Stories

Kenya’s Most Famous Critic of Politicians Runs for Political Office

The New Yorker
Nairobi, Kenya

Boniface Mwangi. Photograph by Daniel Irungu / EPA / Redux

On a March afternoon, as gray clouds gathered overhead, Boniface Mwangi procrastinated outside the walled Kariokor Market, in Nairobi, scrolling through text messages on his iPhone. Mwangi is thirty-four years old and a well-known political activist whose tactics frequently put him at the center of attention. On that day, however, he was entering the narrow, crowded alleys of the market not to protest government corruption—his signature issue—but to campaign for a seat in parliament, and he was nervous.

Continue reading Kenya’s Most Famous Critic of Politicians Runs for Political Office

Who shot Kuki Gallmann?

The Observer Magazine
Nairobi, Kenya

Darknes and light: Kuki Gallmann poses for a portrait inside her Nairobi home about a month after being shot by armed men on her ranch in Laikipia County, in Kenya.
Photograph: Pete Muller for the Observer

There is thunder and the equatorial rain falls perfectly straight, drenching the lawn and a pair of towering candelabra trees that frame the driveway which leads to a two-storey, colonial-era house. Inside, logs burn in the grey stone fireplace, worn kilims are spread on the parquet floor and Kuki Gallmann – 74 years old and recovering from two bullet wounds in her abdomen – sits regally upon a chair of wrought iron and stained glass shaped like a resting bird. Continue reading Who shot Kuki Gallmann?

The U.S. made a critical mistake during Somalia’s last famine. Will we repeat it?

The Washington Post
Nairobi, Kenya

A newly registered Somali refugee outside a registration and medical aid facility at the Dadaab Internally Displaced People (IDP) camp in eastern Kenya in 2011. (Tony Karumba/AFP)

Later this year, a drought in Somalia will likely become a famine. Hundreds of thousands of people are at risk. International aid agencies will scramble to deliver food and medical care. As usual, most of those who may die will be children.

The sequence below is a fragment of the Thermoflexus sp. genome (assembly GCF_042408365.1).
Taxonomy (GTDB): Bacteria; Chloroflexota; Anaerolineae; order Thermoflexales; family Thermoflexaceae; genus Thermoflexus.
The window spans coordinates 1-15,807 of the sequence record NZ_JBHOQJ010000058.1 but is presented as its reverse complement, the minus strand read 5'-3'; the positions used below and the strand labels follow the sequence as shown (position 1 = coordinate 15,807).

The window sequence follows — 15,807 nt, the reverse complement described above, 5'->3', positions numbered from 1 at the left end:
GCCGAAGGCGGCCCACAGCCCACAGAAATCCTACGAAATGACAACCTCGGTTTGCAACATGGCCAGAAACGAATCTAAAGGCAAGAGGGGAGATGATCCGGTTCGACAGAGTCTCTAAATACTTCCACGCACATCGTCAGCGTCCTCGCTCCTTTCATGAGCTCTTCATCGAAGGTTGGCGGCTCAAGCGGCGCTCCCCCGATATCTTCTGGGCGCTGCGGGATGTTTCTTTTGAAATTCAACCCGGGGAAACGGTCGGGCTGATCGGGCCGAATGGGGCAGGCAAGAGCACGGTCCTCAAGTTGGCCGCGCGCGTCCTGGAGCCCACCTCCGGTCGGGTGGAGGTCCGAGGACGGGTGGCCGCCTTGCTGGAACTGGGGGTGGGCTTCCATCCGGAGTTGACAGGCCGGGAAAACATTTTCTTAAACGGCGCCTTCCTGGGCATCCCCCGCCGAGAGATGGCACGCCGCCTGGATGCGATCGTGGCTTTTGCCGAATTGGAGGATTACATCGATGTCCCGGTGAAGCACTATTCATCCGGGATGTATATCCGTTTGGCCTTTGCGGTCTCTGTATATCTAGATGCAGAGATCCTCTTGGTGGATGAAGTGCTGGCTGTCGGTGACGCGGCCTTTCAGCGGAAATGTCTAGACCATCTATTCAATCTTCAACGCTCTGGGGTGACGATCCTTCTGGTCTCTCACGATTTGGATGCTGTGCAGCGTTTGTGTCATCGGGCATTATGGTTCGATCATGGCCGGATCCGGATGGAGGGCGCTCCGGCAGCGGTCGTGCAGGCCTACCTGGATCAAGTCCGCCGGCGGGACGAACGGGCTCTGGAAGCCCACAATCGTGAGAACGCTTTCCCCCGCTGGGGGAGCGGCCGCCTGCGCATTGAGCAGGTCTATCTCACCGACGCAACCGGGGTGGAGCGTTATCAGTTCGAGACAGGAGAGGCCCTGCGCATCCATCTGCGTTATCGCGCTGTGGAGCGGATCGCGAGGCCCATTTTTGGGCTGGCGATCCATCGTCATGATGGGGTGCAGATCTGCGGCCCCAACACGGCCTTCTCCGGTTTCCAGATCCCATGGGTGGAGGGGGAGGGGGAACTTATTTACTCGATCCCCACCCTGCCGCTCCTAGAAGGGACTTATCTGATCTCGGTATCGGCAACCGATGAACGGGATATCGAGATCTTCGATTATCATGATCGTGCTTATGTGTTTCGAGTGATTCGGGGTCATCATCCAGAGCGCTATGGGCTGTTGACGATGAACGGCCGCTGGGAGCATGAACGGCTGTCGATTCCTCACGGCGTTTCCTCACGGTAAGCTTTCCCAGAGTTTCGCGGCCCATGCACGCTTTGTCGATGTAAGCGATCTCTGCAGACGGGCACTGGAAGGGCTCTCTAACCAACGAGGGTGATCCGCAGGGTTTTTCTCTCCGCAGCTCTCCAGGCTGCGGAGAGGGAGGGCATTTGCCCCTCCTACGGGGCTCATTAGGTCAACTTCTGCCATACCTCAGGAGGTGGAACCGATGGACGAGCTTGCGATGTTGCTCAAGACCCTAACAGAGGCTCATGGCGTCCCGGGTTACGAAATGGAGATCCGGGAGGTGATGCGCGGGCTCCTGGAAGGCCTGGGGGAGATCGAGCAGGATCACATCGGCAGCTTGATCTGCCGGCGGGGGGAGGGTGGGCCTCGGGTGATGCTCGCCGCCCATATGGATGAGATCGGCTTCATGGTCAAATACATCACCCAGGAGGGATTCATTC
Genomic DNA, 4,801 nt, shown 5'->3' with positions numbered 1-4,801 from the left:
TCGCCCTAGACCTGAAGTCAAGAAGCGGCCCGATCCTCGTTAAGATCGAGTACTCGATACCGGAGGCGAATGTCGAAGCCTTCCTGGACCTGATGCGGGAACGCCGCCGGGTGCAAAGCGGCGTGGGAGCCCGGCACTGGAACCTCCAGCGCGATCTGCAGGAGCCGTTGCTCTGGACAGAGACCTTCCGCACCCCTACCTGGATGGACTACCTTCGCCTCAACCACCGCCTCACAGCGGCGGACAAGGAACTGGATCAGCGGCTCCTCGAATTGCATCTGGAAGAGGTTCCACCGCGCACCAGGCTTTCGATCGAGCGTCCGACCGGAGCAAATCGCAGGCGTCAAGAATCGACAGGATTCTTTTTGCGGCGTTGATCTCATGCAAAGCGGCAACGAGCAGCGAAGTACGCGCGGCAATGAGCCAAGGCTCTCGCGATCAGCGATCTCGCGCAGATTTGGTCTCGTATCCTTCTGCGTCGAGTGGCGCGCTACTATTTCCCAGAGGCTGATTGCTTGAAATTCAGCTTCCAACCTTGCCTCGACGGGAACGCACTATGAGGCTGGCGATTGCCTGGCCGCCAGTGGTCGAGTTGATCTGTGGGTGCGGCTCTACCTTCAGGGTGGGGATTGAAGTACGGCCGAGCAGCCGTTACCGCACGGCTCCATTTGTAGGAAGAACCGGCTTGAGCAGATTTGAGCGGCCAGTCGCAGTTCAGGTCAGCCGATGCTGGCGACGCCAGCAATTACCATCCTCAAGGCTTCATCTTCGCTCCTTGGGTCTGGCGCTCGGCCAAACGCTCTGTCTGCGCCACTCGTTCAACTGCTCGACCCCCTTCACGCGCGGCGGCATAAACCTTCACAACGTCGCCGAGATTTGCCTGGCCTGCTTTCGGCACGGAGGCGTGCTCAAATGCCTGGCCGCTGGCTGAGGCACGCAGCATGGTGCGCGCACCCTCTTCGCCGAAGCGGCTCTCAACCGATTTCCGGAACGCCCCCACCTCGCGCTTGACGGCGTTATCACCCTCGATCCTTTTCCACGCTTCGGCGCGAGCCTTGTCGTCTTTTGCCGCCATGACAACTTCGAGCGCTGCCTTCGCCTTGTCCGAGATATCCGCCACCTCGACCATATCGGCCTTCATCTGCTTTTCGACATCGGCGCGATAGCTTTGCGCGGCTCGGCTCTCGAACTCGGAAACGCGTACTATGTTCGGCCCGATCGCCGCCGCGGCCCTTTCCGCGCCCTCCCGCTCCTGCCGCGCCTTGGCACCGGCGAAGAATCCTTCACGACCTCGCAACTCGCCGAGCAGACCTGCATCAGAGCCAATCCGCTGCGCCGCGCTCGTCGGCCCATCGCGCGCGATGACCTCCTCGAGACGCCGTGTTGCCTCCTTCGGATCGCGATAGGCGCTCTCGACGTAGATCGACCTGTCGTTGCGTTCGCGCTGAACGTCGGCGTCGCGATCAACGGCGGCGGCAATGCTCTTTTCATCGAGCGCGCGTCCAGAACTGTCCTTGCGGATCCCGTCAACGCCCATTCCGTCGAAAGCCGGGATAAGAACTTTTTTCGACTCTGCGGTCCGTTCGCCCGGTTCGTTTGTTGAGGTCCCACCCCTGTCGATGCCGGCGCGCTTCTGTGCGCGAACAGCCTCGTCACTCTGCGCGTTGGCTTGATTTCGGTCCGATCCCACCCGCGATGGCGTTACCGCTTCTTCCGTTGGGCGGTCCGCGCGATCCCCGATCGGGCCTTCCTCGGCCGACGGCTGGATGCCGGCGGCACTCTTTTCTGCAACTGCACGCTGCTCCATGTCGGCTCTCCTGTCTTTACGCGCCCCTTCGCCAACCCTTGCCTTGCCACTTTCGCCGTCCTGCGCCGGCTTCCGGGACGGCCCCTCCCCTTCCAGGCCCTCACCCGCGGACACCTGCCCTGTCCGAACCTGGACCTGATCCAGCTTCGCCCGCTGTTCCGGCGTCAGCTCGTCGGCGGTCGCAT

It will be the third famine to tear through Somalia in a quarter-century, a rate of starvation unmatched on Earth. The scenario is familiar to the United States, which has intervened in the previous famines with disastrous results. This time, the United States has a chance to get it right. Continue reading The U.S. made a critical mistake during Somalia’s last famine. Will we repeat it?

Cloaked in rags and dust, Somalis flee looming famine

Agence France Presse (AFP)
Baidoa, Somalia

A woman builds a shelter at a makeshift camp on the outskirts of Baidoa, in the southwestern Bay region of Somalia (AFP Photo/Tony Karumba)

Mariam Ibrahim, her seven children and two neighbouring families were the last to leave their village in southwestern Somalia.

They loaded their combined belongings — blankets, cooking pots, sleeping mats, jerry cans, clothes — onto a hired donkey cart and walked beside it for 20 kilometres (12 miles) to Baidoa, the closest city.

“There is nobody left now,” said the 28-year-old. She joined thousands of others who are arriving in Baidoa each day, staggering from the parched countryside into the garrison city, cloaked in rags and dust.

Continue reading Cloaked in rags and dust, Somalis flee looming famine

A struggle for land and survival in Kenya’s restive highlands

Agence France-Presse (AFP)
Laikipia, Kenya

A young herder from the Samburu pastoral community grazes his family cattle on the dwindling pasture of the Loisaba, Kenya (AFP/Tony Karumba)
A young herder from the Samburu pastoral community grazes his family cattle on the dwindling pasture of the Loisaba, Kenya (AFP/Tony Karumba)

The broad plains of Mugie, a huge estate on a high plateau northwest of Mount Kenya, are crisscrossed with cattle trails and the wildlife is mostly gone. The knee-high grass remains, but not for long, reckons manager Josh Perrett.

Tensions between semi-nomadic pastoralists and settled landowners are nothing new, nor is competition between livestock and wildlife, but in Kenya’s central Laikipia highlands they are taking a destructive, sometimes violent turn. Continue reading A struggle for land and survival in Kenya’s restive highlands

In Somalia, voting underway but democracy delayed

Agence France-Presse (AFP)
Baidoa, Somalia

Just 14,025 of the Somalia's perhaps 12 million citizens are voting for 275 MPs, who will join 54 appointed senators in voting for a new president (AFP Photo/Simon Maina)
Just 14,025 of the Somalia’s perhaps 12 million citizens are voting for 275 MPs, who will join 54 appointed senators in voting for a new president (AFP Photo/Simon Maina)